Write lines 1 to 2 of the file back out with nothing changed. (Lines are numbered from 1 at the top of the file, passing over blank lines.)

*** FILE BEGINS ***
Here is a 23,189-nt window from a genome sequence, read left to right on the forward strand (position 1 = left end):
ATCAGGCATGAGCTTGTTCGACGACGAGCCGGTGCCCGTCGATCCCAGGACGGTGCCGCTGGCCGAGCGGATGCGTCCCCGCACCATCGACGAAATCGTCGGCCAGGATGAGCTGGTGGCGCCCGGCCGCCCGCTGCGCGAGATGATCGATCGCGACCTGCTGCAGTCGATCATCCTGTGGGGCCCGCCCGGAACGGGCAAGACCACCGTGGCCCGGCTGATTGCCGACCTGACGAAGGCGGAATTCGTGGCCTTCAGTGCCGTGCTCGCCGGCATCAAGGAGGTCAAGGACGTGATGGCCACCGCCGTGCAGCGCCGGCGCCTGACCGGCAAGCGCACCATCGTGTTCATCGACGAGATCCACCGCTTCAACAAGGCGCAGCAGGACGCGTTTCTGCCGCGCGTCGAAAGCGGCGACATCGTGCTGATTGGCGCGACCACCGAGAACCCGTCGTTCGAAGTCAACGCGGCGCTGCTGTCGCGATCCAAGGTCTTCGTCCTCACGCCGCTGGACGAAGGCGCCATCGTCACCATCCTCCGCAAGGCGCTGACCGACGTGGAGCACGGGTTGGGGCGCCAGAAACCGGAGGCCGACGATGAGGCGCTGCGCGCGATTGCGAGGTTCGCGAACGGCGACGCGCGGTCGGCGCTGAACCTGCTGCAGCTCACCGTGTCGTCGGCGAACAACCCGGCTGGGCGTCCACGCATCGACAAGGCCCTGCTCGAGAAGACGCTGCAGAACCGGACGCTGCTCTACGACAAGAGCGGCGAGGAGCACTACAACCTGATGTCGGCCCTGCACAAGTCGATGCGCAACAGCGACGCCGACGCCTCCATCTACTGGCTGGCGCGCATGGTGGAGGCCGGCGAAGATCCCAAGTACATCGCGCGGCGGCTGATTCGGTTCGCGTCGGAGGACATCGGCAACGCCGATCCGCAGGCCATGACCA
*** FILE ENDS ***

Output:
Here is a 23,189-nt window from a genome sequence, read left to right on the forward strand (position 1 = left end):
ATCAGGCATGAGCTTGTTCGACGACGAGCCGGTGCCCGTCGATCCCAGGACGGTGCCGCTGGCCGAGCGGATGCGTCCCCGCACCATCGACGAAATCGTCGGCCAGGATGAGCTGGTGGCGCCCGGCCGCCCGCTGCGCGAGATGATCGATCGCGACCTGCTGCAGTCGATCATCCTGTGGGGCCCGCCCGGAACGGGCAAGACCACCGTGGCCCGGCTGATTGCCGACCTGACGAAGGCGGAATTCGTGGCCTTCAGTGCCGTGCTCGCCGGCATCAAGGAGGTCAAGGACGTGATGGCCACCGCCGTGCAGCGCCGGCGCCTGACCGGCAAGCGCACCATCGTGTTCATCGACGAGATCCACCGCTTCAACAAGGCGCAGCAGGACGCGTTTCTGCCGCGCGTCGAAAGCGGCGACATCGTGCTGATTGGCGCGACCACCGAGAACCCGTCGTTCGAAGTCAACGCGGCGCTGCTGTCGCGATCCAAGGTCTTCGTCCTCACGCCGCTGGACGAAGGCGCCATCGTCACCATCCTCCGCAAGGCGCTGACCGACGTGGAGCACGGGTTGGGGCGCCAGAAACCGGAGGCCGACGATGAGGCGCTGCGCGCGATTGCGAGGTTCGCGAACGGCGACGCGCGGTCGGCGCTGAACCTGCTGCAGCTCACCGTGTCGTCGGCGAACAACCCGGCTGGGCGTCCACGCATCGACAAGGCCCTGCTCGAGAAGACGCTGCAGAACCGGACGCTGCTCTACGACAAGAGCGGCGAGGAGCACTACAACCTGATGTCGGCCCTGCACAAGTCGATGCGCAACAGCGACGCCGACGCCTCCATCTACTGGCTGGCGCGCATGGTGGAGGCCGGCGAAGATCCCAAGTACATCGCGCGGCGGCTGATTCGGTTCGCGTCGGAGGACATCGGCAACGCCGATCCGCAGGCCATGACCA